February 16, 2022
The rep at my grain elevator said the elevator doesn’t make money on the grain that I sold them at a lower price. Is that true? – P.L., Illinois
If a farmer sells grain at $4 per bu. to the elevator and the price goes to $5, the farmer can feel like they’ve lost out on a dollar and feel like the elevator gained a dollar.
The key is to understand both futures and basis to uncover: How does an elevator make money? And how do they not make money? In this case we’ll focus on the elevator being a buyer of grain and then reselling to a processor or onto a train or barge to be shipped out to end users.
With futures being the main tool for everyone in the system to use to manage and transfer risk, your elevator likely has a charter that prohibits them from having price risk in the futures market. As soon as they buy corn from you and you’ve locked in the futures price and basis, they’ve assumed the ownership and risk. At that moment, their risk is that futures continue to go down, and that basis continues to get worse.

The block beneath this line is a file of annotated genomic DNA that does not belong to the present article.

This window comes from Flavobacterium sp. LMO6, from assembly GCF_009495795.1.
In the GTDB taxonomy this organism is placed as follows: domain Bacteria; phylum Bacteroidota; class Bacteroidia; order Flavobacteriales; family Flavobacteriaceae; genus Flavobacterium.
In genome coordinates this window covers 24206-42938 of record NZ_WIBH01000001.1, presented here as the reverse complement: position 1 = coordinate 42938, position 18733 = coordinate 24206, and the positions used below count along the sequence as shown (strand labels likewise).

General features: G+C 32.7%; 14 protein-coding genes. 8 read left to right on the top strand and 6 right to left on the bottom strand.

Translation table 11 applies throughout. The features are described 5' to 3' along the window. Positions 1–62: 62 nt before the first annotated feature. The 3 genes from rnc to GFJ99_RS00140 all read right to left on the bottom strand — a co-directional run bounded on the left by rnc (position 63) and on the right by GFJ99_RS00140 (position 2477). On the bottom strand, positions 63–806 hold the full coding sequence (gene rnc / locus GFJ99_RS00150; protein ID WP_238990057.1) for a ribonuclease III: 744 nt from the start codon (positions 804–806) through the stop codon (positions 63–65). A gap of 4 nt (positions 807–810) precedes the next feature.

When you sell an elevator corn at $4.20, for example, their risk is that corn goes lower. They’re going to sell futures as well and transfer the price risk away from themselves. Then, whether futures go up or down, they aren’t carrying that risk.
Their risk is related to whether or not basis changes. The main way an elevator makes a profit is around basis fluctuations. If they already have a destination where someone is willing to pay them 10 cents over for corn and it costs 20 cents to ship it to that buyer, and the elevator can buy corn from you for 20 cents under, then they’ve been able to make 10 cents – regardless of whether the futures price went up or down.
Elevators sometimes buy corn at a low basis, anticipating that over time, basis will improve. The basis, as well as transaction, handling and dryer fees, are the main ways that the elevator makes money – rather than through changes in the futures price.
In fact, if you sell corn to an elevator and the price of grain rallies, they have to pay interest on the money to fund their short futures position. A rally actually costs them money. So, they’re not excited about corn rallying a dollar or two after you sell it to them, either.
Frye is president and CEO of Water Street Solutions.
The opinions of the author are not necessarily those of Farm Futures or Farm Progress.
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